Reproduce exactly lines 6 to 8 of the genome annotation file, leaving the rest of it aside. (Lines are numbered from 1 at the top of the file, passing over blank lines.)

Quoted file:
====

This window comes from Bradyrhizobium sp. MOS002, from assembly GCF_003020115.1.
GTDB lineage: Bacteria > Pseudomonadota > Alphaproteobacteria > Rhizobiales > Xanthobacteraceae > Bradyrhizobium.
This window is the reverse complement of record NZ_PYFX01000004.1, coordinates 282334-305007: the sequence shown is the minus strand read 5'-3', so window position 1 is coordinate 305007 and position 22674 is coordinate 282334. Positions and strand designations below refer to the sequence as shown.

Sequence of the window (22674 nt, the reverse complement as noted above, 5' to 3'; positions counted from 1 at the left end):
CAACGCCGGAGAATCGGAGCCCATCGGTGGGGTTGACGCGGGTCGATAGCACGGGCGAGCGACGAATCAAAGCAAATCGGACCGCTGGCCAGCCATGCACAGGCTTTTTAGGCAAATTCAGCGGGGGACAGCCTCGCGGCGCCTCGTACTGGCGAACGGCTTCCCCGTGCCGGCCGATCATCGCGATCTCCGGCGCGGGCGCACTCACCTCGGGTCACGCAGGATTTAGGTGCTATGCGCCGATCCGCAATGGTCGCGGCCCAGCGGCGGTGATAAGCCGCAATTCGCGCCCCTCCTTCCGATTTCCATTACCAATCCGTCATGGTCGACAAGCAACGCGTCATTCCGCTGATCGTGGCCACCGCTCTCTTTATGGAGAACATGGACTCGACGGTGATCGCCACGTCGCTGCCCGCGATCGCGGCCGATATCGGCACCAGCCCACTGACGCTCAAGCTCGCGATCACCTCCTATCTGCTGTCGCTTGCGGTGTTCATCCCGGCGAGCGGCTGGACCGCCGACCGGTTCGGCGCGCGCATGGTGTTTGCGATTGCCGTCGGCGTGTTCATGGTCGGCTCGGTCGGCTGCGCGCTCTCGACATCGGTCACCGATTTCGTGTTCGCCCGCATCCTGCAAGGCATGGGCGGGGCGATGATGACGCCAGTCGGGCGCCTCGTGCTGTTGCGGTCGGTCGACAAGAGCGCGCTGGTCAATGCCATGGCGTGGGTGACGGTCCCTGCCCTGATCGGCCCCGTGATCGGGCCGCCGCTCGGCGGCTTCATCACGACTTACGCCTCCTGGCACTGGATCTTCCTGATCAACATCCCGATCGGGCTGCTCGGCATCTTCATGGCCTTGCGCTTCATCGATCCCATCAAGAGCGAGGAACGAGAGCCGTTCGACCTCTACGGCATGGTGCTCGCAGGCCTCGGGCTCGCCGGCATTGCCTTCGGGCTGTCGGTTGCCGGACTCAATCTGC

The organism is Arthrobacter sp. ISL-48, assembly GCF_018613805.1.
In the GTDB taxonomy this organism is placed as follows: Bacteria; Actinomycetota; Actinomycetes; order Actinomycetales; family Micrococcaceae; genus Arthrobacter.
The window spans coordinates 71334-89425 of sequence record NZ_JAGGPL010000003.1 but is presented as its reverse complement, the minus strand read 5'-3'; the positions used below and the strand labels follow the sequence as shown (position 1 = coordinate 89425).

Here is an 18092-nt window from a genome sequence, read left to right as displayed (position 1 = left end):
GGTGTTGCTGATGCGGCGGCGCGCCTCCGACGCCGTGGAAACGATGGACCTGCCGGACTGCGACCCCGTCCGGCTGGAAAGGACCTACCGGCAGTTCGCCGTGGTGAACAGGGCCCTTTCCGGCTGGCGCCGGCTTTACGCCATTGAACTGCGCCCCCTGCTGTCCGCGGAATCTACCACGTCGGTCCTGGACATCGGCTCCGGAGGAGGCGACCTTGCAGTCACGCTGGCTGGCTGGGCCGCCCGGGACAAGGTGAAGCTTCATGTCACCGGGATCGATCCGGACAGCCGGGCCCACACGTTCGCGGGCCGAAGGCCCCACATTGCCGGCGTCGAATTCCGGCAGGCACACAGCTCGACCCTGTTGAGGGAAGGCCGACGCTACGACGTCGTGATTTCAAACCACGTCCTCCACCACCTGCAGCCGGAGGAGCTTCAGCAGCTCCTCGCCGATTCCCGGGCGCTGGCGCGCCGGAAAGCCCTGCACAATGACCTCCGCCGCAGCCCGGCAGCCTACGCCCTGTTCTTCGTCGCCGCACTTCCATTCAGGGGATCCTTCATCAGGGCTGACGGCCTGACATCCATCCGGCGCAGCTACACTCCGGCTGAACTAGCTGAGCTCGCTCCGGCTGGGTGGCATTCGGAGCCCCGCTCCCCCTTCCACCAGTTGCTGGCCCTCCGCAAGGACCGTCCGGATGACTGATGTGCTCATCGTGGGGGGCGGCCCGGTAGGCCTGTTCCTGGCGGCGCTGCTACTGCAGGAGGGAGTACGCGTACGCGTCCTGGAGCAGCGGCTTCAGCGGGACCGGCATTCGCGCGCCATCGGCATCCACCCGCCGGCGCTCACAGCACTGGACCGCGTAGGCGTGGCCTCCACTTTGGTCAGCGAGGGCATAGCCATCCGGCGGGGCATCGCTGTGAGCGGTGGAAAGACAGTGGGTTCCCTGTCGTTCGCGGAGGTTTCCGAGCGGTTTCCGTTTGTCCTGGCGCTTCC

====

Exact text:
The organism is Arthrobacter sp. ISL-48, assembly GCF_018613805.1.
In the GTDB taxonomy this organism is placed as follows: Bacteria; Actinomycetota; Actinomycetes; order Actinomycetales; family Micrococcaceae; genus Arthrobacter.
The window spans coordinates 71334-89425 of sequence record NZ_JAGGPL010000003.1 but is presented as its reverse complement, the minus strand read 5'-3'; the positions used below and the strand labels follow the sequence as shown (position 1 = coordinate 89425).